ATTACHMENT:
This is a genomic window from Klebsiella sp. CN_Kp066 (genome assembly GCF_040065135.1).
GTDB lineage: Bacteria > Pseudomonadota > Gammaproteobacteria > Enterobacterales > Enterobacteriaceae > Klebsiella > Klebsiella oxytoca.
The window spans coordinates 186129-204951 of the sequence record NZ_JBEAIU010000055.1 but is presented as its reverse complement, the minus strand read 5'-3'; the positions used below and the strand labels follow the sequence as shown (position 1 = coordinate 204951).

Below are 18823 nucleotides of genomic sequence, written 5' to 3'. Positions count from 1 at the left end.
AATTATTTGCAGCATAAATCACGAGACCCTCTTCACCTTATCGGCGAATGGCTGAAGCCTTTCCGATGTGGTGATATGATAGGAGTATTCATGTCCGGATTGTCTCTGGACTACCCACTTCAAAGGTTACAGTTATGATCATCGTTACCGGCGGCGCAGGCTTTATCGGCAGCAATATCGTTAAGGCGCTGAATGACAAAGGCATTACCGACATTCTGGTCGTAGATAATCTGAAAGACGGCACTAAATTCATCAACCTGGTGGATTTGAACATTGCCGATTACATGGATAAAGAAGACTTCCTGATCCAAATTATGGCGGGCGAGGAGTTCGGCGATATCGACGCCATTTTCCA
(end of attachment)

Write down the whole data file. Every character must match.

This is a genomic window from Klebsiella sp. CN_Kp066 (genome assembly GCF_040065135.1).
GTDB lineage: Bacteria > Pseudomonadota > Gammaproteobacteria > Enterobacterales > Enterobacteriaceae > Klebsiella > Klebsiella oxytoca.
The window spans coordinates 186129-204951 of the sequence record NZ_JBEAIU010000055.1 but is presented as its reverse complement, the minus strand read 5'-3'; the positions used below and the strand labels follow the sequence as shown (position 1 = coordinate 204951).

Below are 18823 nucleotides of genomic sequence, written 5' to 3'. Positions count from 1 at the left end.
AATTATTTGCAGCATAAATCACGAGACCCTCTTCACCTTATCGGCGAATGGCTGAAGCCTTTCCGATGTGGTGATATGATAGGAGTATTCATGTCCGGATTGTCTCTGGACTACCCACTTCAAAGGTTACAGTTATGATCATCGTTACCGGCGGCGCAGGCTTTATCGGCAGCAATATCGTTAAGGCGCTGAATGACAAAGGCATTACCGACATTCTGGTCGTAGATAATCTGAAAGACGGCACTAAATTCATCAACCTGGTGGATTTGAACATTGCCGATTACATGGATAAAGAAGACTTCCTGATCCAAATTATGGCGGGCGAGGAGTTCGGCGATATCGACGCCATTTTCCA